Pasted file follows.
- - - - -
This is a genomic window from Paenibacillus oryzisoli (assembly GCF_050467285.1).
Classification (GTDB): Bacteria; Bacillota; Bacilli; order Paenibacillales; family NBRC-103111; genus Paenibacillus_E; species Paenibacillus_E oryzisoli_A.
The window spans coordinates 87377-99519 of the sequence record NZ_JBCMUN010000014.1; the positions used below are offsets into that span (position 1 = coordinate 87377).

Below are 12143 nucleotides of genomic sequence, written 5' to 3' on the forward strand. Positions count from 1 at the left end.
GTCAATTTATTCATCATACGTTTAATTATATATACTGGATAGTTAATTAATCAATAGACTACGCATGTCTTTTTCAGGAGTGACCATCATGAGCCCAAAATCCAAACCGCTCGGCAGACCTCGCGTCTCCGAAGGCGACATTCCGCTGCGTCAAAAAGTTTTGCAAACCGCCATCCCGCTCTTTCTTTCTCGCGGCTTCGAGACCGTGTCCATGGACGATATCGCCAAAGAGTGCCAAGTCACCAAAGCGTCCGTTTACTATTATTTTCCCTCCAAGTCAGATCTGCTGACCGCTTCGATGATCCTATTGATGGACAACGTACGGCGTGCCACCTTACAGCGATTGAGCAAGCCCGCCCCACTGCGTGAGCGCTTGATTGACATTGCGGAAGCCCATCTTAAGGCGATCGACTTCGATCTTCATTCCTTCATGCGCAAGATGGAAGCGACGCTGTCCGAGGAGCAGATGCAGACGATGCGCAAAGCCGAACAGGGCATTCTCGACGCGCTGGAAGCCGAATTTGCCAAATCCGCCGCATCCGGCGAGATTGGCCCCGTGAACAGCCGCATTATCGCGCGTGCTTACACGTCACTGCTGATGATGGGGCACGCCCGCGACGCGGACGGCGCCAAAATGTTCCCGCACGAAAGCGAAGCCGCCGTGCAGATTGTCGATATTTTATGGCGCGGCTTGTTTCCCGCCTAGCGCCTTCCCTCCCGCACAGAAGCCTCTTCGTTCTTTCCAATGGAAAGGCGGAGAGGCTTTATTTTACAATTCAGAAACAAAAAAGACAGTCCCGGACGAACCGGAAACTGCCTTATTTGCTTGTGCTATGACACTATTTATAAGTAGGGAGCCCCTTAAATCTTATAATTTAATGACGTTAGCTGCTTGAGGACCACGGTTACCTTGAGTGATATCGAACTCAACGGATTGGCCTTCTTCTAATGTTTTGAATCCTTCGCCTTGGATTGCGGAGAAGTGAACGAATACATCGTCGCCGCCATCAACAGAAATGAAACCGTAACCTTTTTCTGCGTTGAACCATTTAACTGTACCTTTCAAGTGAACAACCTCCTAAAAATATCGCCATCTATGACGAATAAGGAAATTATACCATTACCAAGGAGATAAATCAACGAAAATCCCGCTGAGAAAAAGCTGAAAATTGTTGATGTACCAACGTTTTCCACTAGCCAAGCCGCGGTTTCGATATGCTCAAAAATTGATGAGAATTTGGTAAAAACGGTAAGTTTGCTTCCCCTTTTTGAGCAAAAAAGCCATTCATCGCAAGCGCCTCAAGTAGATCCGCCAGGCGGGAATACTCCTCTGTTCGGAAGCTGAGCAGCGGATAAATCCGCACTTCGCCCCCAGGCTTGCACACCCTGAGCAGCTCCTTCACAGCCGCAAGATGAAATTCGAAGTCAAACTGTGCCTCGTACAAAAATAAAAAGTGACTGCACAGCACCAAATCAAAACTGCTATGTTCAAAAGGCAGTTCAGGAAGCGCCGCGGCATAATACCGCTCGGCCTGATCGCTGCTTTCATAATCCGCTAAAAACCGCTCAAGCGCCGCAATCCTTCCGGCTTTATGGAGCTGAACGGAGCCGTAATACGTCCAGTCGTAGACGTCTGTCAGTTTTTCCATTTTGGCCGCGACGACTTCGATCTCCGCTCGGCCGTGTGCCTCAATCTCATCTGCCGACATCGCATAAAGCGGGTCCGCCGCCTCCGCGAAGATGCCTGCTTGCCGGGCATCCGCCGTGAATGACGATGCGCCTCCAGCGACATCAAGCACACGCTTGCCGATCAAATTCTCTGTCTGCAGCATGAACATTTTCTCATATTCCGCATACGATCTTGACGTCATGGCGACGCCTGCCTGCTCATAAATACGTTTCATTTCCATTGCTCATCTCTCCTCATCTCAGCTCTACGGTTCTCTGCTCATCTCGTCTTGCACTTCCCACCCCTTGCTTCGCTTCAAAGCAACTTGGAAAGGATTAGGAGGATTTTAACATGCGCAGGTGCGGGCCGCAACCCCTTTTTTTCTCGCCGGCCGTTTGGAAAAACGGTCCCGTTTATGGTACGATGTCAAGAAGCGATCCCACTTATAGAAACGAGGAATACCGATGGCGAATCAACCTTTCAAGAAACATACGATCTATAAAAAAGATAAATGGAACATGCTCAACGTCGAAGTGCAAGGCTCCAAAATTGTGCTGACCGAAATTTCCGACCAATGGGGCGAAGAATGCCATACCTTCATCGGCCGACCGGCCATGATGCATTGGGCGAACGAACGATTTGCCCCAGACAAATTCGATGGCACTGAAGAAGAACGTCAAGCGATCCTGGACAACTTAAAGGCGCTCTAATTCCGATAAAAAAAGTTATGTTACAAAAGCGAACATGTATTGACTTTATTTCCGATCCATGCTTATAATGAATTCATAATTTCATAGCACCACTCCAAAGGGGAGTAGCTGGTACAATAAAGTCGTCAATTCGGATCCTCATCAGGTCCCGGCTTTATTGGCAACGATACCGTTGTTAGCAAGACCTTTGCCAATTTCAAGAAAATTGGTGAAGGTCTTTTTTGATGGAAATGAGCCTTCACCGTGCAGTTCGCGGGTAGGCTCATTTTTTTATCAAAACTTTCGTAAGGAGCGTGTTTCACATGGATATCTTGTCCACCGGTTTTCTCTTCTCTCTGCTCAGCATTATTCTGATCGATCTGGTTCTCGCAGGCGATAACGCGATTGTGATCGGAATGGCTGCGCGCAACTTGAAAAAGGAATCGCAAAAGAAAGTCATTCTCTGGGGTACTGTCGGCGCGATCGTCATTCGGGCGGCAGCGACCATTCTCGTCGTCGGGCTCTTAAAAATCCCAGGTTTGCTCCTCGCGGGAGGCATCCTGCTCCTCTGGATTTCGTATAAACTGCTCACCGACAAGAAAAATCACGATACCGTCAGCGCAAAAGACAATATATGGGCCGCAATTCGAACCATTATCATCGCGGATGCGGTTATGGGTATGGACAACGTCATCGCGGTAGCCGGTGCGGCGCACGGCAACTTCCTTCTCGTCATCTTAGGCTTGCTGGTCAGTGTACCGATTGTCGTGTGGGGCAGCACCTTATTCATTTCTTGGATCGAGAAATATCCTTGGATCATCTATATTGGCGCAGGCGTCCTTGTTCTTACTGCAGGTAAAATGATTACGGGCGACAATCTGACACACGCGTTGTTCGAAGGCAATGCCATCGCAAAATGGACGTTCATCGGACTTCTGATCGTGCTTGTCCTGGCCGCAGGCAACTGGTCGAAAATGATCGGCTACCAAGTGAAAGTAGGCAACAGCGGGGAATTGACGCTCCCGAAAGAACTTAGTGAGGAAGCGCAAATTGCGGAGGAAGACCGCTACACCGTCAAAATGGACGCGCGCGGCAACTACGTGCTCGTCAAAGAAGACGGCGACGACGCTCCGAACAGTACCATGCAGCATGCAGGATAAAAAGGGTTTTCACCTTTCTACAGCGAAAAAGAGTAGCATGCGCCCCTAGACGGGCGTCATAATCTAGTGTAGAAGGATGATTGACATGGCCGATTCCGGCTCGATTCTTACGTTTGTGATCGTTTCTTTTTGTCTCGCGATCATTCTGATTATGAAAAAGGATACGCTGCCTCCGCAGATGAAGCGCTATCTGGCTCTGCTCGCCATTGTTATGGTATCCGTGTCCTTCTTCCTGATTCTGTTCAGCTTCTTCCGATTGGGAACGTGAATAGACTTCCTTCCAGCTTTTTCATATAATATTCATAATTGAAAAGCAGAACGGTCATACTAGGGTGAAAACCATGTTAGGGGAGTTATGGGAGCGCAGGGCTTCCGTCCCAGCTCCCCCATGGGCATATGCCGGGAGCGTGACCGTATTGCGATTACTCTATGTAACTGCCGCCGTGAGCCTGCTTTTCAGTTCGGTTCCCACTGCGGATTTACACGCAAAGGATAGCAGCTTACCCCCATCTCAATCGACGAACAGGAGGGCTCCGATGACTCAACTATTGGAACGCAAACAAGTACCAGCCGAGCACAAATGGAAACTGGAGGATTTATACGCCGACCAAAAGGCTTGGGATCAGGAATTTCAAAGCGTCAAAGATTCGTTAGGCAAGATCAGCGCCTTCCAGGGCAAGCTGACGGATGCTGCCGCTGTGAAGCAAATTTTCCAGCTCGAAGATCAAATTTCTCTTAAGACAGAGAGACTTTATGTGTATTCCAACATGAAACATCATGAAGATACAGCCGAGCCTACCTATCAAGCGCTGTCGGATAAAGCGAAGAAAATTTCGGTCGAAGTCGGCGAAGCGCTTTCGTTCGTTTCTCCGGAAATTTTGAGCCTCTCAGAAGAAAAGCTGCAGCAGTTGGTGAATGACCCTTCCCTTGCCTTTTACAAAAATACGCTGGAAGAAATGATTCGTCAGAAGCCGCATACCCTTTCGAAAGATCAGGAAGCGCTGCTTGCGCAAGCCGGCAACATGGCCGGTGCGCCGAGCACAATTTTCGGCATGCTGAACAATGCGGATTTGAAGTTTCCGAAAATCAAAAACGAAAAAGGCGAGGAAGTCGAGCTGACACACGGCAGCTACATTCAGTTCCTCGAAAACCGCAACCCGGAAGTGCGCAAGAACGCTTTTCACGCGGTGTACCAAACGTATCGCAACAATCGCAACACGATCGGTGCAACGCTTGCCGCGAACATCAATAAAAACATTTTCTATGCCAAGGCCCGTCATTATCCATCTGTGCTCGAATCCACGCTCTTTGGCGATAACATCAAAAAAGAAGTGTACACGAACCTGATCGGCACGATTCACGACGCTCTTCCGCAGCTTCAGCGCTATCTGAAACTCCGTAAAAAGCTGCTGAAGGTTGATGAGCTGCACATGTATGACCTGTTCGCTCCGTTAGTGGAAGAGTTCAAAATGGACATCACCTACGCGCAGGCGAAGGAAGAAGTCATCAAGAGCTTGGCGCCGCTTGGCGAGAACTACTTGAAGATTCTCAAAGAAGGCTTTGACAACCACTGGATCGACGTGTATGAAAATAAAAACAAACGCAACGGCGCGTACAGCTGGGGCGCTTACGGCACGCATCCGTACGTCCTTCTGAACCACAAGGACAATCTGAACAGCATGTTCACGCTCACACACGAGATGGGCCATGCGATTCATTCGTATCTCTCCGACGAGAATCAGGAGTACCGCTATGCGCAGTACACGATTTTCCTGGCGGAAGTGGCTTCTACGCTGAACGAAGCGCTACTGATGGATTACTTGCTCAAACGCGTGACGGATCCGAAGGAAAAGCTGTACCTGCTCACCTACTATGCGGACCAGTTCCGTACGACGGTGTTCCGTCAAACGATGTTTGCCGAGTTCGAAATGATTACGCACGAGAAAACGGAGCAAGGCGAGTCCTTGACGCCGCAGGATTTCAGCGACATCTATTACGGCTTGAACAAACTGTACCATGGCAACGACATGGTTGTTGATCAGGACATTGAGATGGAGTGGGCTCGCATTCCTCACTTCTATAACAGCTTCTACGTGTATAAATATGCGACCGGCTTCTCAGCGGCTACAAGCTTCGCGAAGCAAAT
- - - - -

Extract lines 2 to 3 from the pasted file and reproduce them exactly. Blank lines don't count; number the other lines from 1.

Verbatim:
Classification (GTDB): Bacteria; Bacillota; Bacilli; order Paenibacillales; family NBRC-103111; genus Paenibacillus_E; species Paenibacillus_E oryzisoli_A.
The window spans coordinates 87377-99519 of the sequence record NZ_JBCMUN010000014.1; the positions used below are offsets into that span (position 1 = coordinate 87377).